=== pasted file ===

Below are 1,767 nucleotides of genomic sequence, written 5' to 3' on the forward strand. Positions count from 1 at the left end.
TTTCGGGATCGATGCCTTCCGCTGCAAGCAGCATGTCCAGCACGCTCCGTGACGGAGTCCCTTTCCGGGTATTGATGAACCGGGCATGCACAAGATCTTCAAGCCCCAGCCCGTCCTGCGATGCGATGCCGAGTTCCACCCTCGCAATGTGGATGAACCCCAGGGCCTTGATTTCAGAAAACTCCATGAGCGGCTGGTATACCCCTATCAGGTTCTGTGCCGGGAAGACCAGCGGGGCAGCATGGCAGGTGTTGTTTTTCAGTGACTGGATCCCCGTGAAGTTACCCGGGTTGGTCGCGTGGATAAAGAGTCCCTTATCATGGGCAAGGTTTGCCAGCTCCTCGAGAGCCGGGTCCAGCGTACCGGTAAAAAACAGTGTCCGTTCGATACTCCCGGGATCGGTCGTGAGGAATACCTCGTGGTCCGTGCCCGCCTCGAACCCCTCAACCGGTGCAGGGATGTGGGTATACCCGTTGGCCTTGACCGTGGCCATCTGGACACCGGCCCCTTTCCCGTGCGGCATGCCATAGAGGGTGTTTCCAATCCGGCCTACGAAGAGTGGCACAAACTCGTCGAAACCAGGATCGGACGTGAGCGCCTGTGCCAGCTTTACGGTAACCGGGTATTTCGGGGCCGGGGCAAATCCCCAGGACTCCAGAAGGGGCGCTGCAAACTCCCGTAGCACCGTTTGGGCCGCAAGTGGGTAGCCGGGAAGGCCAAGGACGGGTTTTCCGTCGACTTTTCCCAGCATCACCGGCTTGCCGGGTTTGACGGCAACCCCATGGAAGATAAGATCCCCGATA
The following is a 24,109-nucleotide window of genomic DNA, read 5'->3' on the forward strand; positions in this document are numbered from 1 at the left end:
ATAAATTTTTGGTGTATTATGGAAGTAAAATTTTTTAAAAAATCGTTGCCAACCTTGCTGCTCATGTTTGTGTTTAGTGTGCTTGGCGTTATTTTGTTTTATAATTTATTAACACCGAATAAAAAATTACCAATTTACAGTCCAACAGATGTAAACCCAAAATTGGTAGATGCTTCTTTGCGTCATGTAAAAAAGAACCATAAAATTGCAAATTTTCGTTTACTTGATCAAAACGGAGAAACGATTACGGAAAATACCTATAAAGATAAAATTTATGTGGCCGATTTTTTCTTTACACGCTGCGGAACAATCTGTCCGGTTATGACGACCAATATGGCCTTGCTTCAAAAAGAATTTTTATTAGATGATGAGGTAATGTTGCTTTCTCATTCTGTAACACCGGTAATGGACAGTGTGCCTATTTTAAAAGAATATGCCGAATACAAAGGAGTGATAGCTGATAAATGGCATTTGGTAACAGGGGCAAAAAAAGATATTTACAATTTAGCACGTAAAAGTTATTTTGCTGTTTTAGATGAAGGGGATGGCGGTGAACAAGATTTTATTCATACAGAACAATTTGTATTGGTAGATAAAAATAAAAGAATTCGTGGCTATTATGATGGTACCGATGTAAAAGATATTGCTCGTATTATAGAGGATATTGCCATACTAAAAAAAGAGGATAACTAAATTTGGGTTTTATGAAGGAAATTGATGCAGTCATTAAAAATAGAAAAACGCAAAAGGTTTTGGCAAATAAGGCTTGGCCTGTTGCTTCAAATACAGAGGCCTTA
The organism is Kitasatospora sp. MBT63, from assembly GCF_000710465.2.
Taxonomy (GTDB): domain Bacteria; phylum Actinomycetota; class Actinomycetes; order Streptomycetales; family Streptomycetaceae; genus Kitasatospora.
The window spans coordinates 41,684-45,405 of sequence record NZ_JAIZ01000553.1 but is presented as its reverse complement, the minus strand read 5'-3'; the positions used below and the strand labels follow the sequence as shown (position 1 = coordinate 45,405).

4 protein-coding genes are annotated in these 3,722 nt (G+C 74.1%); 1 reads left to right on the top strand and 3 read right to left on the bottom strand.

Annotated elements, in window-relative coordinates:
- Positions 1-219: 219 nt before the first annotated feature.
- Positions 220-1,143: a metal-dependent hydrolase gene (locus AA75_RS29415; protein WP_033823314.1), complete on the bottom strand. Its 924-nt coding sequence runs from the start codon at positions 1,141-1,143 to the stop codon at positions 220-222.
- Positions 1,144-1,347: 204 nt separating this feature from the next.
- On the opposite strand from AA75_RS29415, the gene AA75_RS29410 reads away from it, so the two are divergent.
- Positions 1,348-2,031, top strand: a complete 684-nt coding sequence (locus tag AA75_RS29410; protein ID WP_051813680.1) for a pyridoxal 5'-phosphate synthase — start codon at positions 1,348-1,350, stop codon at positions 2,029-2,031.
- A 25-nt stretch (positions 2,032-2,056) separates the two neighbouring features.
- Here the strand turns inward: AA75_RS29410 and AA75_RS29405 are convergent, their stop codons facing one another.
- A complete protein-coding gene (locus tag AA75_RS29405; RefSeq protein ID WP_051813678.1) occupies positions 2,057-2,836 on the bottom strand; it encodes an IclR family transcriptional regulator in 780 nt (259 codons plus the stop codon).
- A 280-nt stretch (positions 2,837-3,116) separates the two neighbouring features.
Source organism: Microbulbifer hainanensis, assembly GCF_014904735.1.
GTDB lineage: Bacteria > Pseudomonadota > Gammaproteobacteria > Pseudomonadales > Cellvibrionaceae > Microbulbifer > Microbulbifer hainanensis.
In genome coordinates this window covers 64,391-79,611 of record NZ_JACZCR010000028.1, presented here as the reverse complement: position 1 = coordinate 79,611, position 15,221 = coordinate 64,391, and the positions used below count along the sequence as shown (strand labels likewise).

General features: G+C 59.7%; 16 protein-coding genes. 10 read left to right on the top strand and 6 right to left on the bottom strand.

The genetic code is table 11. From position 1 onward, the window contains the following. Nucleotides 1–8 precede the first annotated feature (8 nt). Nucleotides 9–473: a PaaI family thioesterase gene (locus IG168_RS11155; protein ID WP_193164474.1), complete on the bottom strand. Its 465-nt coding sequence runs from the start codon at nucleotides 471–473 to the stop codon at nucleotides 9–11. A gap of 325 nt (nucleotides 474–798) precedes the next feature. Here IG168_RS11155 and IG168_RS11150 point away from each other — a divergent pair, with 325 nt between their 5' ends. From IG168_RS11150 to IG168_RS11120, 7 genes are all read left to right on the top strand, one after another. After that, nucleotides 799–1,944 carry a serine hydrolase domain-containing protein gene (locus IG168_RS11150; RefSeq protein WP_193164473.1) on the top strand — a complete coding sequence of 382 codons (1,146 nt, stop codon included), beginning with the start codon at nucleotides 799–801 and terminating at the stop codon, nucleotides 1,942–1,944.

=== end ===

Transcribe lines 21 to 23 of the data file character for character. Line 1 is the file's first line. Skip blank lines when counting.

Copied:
In genome coordinates this window covers 64,391-79,611 of record NZ_JACZCR010000028.1, presented here as the reverse complement: position 1 = coordinate 79,611, position 15,221 = coordinate 64,391, and the positions used below count along the sequence as shown (strand labels likewise).

General features: G+C 59.7%; 16 protein-coding genes. 10 read left to right on the top strand and 6 right to left on the bottom strand.

The genetic code is table 11. From position 1 onward, the window contains the following. Nucleotides 1–8 precede the first annotated feature (8 nt). Nucleotides 9–473: a PaaI family thioesterase gene (locus IG168_RS11155; protein ID WP_193164474.1), complete on the bottom strand. Its 465-nt coding sequence runs from the start codon at nucleotides 471–473 to the stop codon at nucleotides 9–11. A gap of 325 nt (nucleotides 474–798) precedes the next feature. Here IG168_RS11155 and IG168_RS11150 point away from each other — a divergent pair, with 325 nt between their 5' ends. From IG168_RS11150 to IG168_RS11120, 7 genes are all read left to right on the top strand, one after another. After that, nucleotides 799–1,944 carry a serine hydrolase domain-containing protein gene (locus IG168_RS11150; RefSeq protein WP_193164473.1) on the top strand — a complete coding sequence of 382 codons (1,146 nt, stop codon included), beginning with the start codon at nucleotides 799–801 and terminating at the stop codon, nucleotides 1,942–1,944.